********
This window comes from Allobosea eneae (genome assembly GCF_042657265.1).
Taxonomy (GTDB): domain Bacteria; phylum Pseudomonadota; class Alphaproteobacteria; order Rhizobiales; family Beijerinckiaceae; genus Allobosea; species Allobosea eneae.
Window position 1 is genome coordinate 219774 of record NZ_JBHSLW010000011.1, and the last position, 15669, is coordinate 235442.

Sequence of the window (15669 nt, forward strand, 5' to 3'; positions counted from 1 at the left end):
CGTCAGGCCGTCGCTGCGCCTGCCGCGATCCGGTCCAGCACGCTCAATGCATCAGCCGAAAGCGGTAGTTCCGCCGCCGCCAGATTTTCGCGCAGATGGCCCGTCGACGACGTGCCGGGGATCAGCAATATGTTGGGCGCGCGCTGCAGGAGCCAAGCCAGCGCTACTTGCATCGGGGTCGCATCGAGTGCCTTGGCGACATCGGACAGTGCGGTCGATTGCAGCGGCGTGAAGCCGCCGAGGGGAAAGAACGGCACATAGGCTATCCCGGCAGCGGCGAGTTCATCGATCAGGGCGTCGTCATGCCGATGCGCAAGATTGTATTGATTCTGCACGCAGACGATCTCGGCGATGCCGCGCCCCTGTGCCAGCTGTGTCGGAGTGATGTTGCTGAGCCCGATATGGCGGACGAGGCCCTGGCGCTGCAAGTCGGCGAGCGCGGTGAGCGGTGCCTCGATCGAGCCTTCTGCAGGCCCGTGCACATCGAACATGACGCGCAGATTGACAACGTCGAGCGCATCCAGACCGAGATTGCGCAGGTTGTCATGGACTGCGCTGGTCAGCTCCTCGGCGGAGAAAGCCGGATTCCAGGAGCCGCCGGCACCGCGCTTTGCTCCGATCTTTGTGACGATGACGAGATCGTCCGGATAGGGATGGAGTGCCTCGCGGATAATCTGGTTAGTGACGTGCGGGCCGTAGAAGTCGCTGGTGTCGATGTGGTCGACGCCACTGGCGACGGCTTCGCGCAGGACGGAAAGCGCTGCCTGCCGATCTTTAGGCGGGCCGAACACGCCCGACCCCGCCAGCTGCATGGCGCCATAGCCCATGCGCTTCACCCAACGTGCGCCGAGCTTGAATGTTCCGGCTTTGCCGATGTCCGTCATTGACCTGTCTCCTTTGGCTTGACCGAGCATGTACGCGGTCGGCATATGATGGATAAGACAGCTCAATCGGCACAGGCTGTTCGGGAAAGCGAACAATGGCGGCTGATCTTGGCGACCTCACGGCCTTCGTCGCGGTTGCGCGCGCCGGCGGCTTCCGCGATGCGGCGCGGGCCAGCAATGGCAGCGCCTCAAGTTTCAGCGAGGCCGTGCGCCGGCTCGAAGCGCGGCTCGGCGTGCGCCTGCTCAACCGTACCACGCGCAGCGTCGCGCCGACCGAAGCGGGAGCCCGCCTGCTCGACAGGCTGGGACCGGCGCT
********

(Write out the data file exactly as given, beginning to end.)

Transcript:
This window comes from Allobosea eneae (genome assembly GCF_042657265.1).
Taxonomy (GTDB): domain Bacteria; phylum Pseudomonadota; class Alphaproteobacteria; order Rhizobiales; family Beijerinckiaceae; genus Allobosea; species Allobosea eneae.
Window position 1 is genome coordinate 219774 of record NZ_JBHSLW010000011.1, and the last position, 15669, is coordinate 235442.

Sequence of the window (15669 nt, forward strand, 5' to 3'; positions counted from 1 at the left end):
CGTCAGGCCGTCGCTGCGCCTGCCGCGATCCGGTCCAGCACGCTCAATGCATCAGCCGAAAGCGGTAGTTCCGCCGCCGCCAGATTTTCGCGCAGATGGCCCGTCGACGACGTGCCGGGGATCAGCAATATGTTGGGCGCGCGCTGCAGGAGCCAAGCCAGCGCTACTTGCATCGGGGTCGCATCGAGTGCCTTGGCGACATCGGACAGTGCGGTCGATTGCAGCGGCGTGAAGCCGCCGAGGGGAAAGAACGGCACATAGGCTATCCCGGCAGCGGCGAGTTCATCGATCAGGGCGTCGTCATGCCGATGCGCAAGATTGTATTGATTCTGCACGCAGACGATCTCGGCGATGCCGCGCCCCTGTGCCAGCTGTGTCGGAGTGATGTTGCTGAGCCCGATATGGCGGACGAGGCCCTGGCGCTGCAAGTCGGCGAGCGCGGTGAGCGGTGCCTCGATCGAGCCTTCTGCAGGCCCGTGCACATCGAACATGACGCGCAGATTGACAACGTCGAGCGCATCCAGACCGAGATTGCGCAGGTTGTCATGGACTGCGCTGGTCAGCTCCTCGGCGGAGAAAGCCGGATTCCAGGAGCCGCCGGCACCGCGCTTTGCTCCGATCTTTGTGACGATGACGAGATCGTCCGGATAGGGATGGAGTGCCTCGCGGATAATCTGGTTAGTGACGTGCGGGCCGTAGAAGTCGCTGGTGTCGATGTGGTCGACGCCACTGGCGACGGCTTCGCGCAGGACGGAAAGCGCTGCCTGCCGATCTTTAGGCGGGCCGAACACGCCCGACCCCGCCAGCTGCATGGCGCCATAGCCCATGCGCTTCACCCAACGTGCGCCGAGCTTGAATGTTCCGGCTTTGCCGATGTCCGTCATTGACCTGTCTCCTTTGGCTTGACCGAGCATGTACGCGGTCGGCATATGATGGATAAGACAGCTCAATCGGCACAGGCTGTTCGGGAAAGCGAACAATGGCGGCTGATCTTGGCGACCTCACGGCCTTCGTCGCGGTTGCGCGCGCCGGCGGCTTCCGCGATGCGGCGCGGGCCAGCAATGGCAGCGCCTCAAGTTTCAGCGAGGCCGTGCGCCGGCTCGAAGCGCGGCTCGGCGTGCGCCTGCTCAACCGTACCACGCGCAGCGTCGCGCCGACCGAAGCGGGAGCCCGCCTGCTCGACAGGCTGGGACCGGCGCT